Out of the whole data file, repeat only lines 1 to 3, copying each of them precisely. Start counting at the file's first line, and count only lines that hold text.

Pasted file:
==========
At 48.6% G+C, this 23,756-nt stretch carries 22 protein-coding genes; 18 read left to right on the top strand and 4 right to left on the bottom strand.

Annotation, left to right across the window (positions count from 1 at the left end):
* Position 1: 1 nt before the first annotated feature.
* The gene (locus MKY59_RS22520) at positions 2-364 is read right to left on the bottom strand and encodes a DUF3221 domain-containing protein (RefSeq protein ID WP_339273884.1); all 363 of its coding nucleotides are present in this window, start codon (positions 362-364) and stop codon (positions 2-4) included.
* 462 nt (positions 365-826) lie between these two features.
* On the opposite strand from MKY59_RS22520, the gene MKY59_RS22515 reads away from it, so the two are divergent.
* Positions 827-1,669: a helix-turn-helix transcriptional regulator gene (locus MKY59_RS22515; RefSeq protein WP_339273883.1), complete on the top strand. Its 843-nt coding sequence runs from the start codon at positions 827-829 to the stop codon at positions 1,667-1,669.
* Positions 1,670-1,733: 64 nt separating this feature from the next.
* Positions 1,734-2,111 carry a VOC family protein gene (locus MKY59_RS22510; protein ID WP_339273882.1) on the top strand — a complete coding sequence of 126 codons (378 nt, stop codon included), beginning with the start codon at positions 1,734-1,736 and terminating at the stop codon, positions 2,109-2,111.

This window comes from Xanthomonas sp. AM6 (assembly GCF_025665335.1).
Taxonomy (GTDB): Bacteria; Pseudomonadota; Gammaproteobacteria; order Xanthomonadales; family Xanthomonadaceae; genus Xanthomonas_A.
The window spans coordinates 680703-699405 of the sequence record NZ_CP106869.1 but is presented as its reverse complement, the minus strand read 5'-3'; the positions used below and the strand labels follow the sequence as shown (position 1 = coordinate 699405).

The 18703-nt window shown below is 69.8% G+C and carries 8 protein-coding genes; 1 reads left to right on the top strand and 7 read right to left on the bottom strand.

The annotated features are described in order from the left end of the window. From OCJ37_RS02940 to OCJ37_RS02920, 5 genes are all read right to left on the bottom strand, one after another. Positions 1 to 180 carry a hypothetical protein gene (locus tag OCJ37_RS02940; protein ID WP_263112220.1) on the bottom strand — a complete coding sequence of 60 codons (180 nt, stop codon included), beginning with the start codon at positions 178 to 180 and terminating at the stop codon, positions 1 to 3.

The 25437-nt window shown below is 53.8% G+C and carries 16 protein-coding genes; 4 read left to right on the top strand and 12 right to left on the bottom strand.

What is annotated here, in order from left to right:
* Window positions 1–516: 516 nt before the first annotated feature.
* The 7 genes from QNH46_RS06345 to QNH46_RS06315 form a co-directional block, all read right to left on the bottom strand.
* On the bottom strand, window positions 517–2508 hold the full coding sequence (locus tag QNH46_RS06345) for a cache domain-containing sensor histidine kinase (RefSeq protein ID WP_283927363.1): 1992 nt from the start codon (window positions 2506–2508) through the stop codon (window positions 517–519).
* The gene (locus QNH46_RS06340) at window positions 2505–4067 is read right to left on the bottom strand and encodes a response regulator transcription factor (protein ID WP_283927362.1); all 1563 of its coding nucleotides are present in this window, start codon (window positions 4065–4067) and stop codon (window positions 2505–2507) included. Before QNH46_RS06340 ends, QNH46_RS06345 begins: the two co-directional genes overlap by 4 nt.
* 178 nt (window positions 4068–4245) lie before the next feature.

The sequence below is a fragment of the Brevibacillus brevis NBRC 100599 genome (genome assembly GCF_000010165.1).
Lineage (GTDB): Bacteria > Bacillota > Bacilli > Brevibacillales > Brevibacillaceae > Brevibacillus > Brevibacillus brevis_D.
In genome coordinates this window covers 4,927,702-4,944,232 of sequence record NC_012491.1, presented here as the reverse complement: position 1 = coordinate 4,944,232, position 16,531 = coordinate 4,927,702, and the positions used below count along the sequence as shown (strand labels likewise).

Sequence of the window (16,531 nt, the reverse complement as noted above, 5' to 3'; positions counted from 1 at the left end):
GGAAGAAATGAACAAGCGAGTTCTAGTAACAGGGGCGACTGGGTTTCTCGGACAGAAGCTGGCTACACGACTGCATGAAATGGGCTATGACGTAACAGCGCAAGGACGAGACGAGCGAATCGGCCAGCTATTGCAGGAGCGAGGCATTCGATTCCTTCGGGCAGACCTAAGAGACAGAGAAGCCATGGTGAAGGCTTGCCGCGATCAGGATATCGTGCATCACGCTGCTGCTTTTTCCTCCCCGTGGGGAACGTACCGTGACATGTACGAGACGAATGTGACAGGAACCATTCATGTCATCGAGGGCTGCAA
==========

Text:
At 48.6% G+C, this 23,756-nt stretch carries 22 protein-coding genes; 18 read left to right on the top strand and 4 right to left on the bottom strand.

Annotation, left to right across the window (positions count from 1 at the left end):
* Position 1: 1 nt before the first annotated feature.